In Ancient Greece, charlatans and pretenders were called sophists or conjurers because they were not honest to their profession. They practised their trade for grandeur and for material gain. Whenever I think of self-tailored analysts, I am reminded of a diviner (or shall I call him a traditional healer in line with the modern terminology?). He would never agree that he does not know how to solve, heal, unravel any problem, illness or mystery you may present to him; only be careful not to ask searching questions that might offend him, such as how he knows or how he came to a certain solution.
I once offended a well-known and media-respected analyst. Two to three years behind the pulpit as a Bible-punching, fiery preacher, my friend the analyst suddenly became an expert in politics, international relations, religion, culture, languages, psychology, you name it. On this day, through a landline phone, we dealt with the issue of former President Thabo Mbeki and his administration. He told me that Mbeki was disliked by his own African people because he was aloof – he was out of touch with the common people. In the past I have heard many of the so-called experts attest to this aloofness on the person of Mbeki. They claimed that he grew up in the UK, so he does not understand human relations from an African point of view. I found this think lacking in substance. So I told myself to find out more about this issue from my friend once and for all. “Sir, have you ever met Mbeki? Are you acquainted with him?” "No," came the answer. “Now, how are you sure that Mbeki is aloof and unresponsive to our society?” I enquired. There was a long break; I could hear the expert breathing like a span of oxen. At long last he sighed. “You media people don’t understand politics. Who is your editor? Never phone me again”, and he banged down the telephone receiver. I checked myself. Was the question appropriate? Did I sound like a pro-Mbeki man? Is it really a problem of little education on my part? Perhaps I should learn not to ask pertinent questions. But then I would not be true to my sacred profession.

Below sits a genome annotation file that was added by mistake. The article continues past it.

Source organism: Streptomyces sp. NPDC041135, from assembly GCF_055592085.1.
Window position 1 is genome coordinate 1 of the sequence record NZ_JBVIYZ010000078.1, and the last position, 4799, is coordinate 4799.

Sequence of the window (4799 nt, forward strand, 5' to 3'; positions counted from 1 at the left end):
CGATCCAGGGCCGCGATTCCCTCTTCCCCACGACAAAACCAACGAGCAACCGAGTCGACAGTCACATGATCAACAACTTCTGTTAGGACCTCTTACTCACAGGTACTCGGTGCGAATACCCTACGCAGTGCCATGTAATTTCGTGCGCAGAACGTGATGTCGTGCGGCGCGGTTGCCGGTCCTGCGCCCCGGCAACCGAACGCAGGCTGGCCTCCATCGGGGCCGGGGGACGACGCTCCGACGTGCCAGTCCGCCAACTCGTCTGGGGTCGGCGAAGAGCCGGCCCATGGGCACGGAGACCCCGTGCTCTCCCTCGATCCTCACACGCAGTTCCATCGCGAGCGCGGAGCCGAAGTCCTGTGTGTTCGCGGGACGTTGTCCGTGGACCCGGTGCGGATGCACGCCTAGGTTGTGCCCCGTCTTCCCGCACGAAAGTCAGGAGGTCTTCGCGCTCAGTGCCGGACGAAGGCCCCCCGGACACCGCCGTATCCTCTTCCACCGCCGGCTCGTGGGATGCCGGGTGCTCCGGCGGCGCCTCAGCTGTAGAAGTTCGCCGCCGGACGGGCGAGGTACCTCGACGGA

Another obstacle in winnowing chaff from wheat is that the media are satisfied to get expert opinion from any person willing to give it, as long as the article or feature has the views of an outsider or anybody acting like a witness. That the person who gives his opinion might not be qualified does not seem to concern the media. In this way, our modern sophists are covered by the media’s indifference. This bosom friendship between analysts and the media has led the public to assume that analysts are essentially a media creation. The media will keep on quoting a person who seems to have some knowledge of a particular issue until he appears to be a walking encyclopaedia.
Offering one’s opinion for public consumption is not a crime. According to our Constitution, South Africans have the freedom of expression, that is, they have the right to voice their own opinions. However, a great number of pronouncements by the analysts tend to undermine the authenticity of intellectuals, experts, scientists, think-tanks, institutions etc. By virtue of their grand names and titles, and their sometimes dubious and misleading interpretation of current issues, analysts create confusion among the common people. Writing in the following excerpt, Moneyweb columnist Sipho Ngcobo has successfully exposed analysts’ folly by showing analysts’ true colours:
It is indeed an accepted norm to rely on some expertise to make a researcher’s findings valid. However, the fact analysts have not been completely unmasked in this country; we need to approach their assessment with caution. We must also learn to distinguish specialists from a troop of wiseacres.
Perhaps tertiary institutions should set standards for the proper analysis of social activities. Authentic pundits may also assist by forming an association of analysts that would register any intellectual who satisfies the association’s requirements. Some of the requirements should be a person’s college or university education, work experience and the person’s willingness to give views related only to his or her field of study.
Allow me to say it again and again. Analysts – genuine analysts – are a useful tool, an agency for transforming our society into an enlightened nation. As such, my paper is not aimed at advocating the abolition of analysts. However, I would grow fat only if opportunists and self-made analysts are banned and banished from our society.